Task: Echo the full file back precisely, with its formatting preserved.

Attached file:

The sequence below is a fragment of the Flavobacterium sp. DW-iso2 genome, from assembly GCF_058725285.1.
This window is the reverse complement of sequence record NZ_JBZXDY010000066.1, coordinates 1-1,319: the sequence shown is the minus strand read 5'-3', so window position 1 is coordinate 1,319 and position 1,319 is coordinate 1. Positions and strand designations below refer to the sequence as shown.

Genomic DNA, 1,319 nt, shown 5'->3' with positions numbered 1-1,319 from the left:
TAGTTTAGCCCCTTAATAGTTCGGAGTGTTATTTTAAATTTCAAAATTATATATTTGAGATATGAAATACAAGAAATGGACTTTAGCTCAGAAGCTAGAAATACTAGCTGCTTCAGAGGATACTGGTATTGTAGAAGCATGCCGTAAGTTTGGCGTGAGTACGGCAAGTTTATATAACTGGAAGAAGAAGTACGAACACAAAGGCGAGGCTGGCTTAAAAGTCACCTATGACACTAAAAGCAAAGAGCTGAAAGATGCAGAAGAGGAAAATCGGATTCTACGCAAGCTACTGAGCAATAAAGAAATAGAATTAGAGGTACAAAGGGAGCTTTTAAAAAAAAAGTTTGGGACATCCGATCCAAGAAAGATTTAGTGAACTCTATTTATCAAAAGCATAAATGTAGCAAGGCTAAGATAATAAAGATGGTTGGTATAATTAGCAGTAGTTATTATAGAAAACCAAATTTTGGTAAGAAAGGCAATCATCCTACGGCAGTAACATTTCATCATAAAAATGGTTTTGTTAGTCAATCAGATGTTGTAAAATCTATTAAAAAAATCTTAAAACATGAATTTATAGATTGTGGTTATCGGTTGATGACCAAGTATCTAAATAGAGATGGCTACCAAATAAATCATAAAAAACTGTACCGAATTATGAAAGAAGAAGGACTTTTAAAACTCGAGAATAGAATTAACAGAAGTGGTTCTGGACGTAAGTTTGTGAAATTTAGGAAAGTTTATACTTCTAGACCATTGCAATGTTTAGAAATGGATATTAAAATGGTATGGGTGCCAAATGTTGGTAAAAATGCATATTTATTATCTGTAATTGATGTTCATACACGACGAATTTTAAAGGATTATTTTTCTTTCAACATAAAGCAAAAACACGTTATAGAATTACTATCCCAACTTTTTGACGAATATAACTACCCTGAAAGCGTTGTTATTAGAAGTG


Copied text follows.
The sequence below is a fragment of the Flavobacterium sp. DW-iso2 genome, from assembly GCF_058725285.1.
This window is the reverse complement of sequence record NZ_JBZXDY010000066.1, coordinates 1-1,319: the sequence shown is the minus strand read 5'-3', so window position 1 is coordinate 1,319 and position 1,319 is coordinate 1. Positions and strand designations below refer to the sequence as shown.

Genomic DNA, 1,319 nt, shown 5'->3' with positions numbered 1-1,319 from the left:
TAGTTTAGCCCCTTAATAGTTCGGAGTGTTATTTTAAATTTCAAAATTATATATTTGAGATATGAAATACAAGAAATGGACTTTAGCTCAGAAGCTAGAAATACTAGCTGCTTCAGAGGATACTGGTATTGTAGAAGCATGCCGTAAGTTTGGCGTGAGTACGGCAAGTTTATATAACTGGAAGAAGAAGTACGAACACAAAGGCGAGGCTGGCTTAAAAGTCACCTATGACACTAAAAGCAAAGAGCTGAAAGATGCAGAAGAGGAAAATCGGATTCTACGCAAGCTACTGAGCAATAAAGAAATAGAATTAGAGGTACAAAGGGAGCTTTTAAAAAAAAAGTTTGGGACATCCGATCCAAGAAAGATTTAGTGAACTCTATTTATCAAAAGCATAAATGTAGCAAGGCTAAGATAATAAAGATGGTTGGTATAATTAGCAGTAGTTATTATAGAAAACCAAATTTTGGTAAGAAAGGCAATCATCCTACGGCAGTAACATTTCATCATAAAAATGGTTTTGTTAGTCAATCAGATGTTGTAAAATCTATTAAAAAAATCTTAAAACATGAATTTATAGATTGTGGTTATCGGTTGATGACCAAGTATCTAAATAGAGATGGCTACCAAATAAATCATAAAAAACTGTACCGAATTATGAAAGAAGAAGGACTTTTAAAACTCGAGAATAGAATTAACAGAAGTGGTTCTGGACGTAAGTTTGTGAAATTTAGGAAAGTTTATACTTCTAGACCATTGCAATGTTTAGAAATGGATATTAAAATGGTATGGGTGCCAAATGTTGGTAAAAATGCATATTTATTATCTGTAATTGATGTTCATACACGACGAATTTTAAAGGATTATTTTTCTTTCAACATAAAGCAAAAACACGTTATAGAATTACTATCCCAACTTTTTGACGAATATAACTACCCTGAAAGCGTTGTTATTAGAAGTG